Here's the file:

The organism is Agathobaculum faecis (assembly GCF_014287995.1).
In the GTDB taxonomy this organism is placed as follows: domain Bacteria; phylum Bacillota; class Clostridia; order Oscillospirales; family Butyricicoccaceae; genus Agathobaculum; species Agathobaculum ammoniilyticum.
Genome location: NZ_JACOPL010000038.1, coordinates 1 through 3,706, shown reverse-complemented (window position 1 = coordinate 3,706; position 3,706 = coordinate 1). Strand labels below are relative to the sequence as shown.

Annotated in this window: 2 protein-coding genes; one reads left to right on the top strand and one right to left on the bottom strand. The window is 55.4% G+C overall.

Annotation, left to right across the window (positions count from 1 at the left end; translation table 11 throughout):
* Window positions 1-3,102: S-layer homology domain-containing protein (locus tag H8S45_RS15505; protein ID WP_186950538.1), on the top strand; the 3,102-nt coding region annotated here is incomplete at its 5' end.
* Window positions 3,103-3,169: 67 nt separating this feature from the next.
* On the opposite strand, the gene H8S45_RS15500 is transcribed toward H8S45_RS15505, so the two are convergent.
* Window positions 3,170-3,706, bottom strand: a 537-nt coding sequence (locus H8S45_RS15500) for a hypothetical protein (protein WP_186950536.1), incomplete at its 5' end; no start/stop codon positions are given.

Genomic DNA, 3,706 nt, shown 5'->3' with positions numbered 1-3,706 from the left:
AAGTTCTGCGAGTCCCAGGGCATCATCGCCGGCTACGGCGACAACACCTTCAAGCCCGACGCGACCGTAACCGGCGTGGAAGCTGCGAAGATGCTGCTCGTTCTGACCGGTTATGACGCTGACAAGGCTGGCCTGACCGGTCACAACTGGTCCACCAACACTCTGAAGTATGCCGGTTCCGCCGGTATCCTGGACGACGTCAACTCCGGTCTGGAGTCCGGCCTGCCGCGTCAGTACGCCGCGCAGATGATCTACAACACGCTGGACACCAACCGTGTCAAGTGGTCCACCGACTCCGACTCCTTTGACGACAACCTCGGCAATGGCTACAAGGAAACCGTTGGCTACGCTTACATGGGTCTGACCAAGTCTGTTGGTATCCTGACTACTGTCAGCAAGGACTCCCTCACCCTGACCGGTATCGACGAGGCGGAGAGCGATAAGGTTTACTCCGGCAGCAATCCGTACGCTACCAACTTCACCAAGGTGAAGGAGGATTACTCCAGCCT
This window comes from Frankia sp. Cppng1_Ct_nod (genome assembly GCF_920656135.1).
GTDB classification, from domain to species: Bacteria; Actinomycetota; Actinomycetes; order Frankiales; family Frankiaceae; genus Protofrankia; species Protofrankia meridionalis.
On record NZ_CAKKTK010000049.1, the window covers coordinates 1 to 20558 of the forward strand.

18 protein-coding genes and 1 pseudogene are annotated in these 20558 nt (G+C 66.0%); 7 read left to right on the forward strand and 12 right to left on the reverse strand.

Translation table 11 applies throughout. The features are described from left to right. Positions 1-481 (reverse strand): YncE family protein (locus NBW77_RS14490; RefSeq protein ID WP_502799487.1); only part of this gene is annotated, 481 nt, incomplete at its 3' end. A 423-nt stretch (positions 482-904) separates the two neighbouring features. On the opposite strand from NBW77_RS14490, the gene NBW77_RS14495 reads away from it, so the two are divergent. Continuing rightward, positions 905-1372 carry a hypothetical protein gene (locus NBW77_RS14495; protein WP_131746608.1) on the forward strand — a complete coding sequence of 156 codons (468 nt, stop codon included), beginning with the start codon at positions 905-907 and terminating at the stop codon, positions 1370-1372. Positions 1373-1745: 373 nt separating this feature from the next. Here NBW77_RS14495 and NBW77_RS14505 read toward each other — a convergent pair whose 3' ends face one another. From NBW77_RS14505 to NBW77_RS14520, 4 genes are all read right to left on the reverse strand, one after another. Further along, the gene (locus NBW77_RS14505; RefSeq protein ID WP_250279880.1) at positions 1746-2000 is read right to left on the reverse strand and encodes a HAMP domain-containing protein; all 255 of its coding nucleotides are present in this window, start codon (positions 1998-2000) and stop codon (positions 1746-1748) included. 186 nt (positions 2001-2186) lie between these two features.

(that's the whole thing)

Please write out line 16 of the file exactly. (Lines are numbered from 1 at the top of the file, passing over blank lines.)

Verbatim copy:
Translation table 11 applies throughout. The features are described from left to right. Positions 1-481 (reverse strand): YncE family protein (locus NBW77_RS14490; RefSeq protein ID WP_502799487.1); only part of this gene is annotated, 481 nt, incomplete at its 3' end. A 423-nt stretch (positions 482-904) separates the two neighbouring features. On the opposite strand from NBW77_RS14490, the gene NBW77_RS14495 reads away from it, so the two are divergent. Continuing rightward, positions 905-1372 carry a hypothetical protein gene (locus NBW77_RS14495; protein WP_131746608.1) on the forward strand — a complete coding sequence of 156 codons (468 nt, stop codon included), beginning with the start codon at positions 905-907 and terminating at the stop codon, positions 1370-1372. Positions 1373-1745: 373 nt separating this feature from the next. Here NBW77_RS14495 and NBW77_RS14505 read toward each other — a convergent pair whose 3' ends face one another. From NBW77_RS14505 to NBW77_RS14520, 4 genes are all read right to left on the reverse strand, one after another. Further along, the gene (locus NBW77_RS14505; RefSeq protein ID WP_250279880.1) at positions 1746-2000 is read right to left on the reverse strand and encodes a HAMP domain-containing protein; all 255 of its coding nucleotides are present in this window, start codon (positions 1998-2000) and stop codon (positions 1746-1748) included. 186 nt (positions 2001-2186) lie between these two features.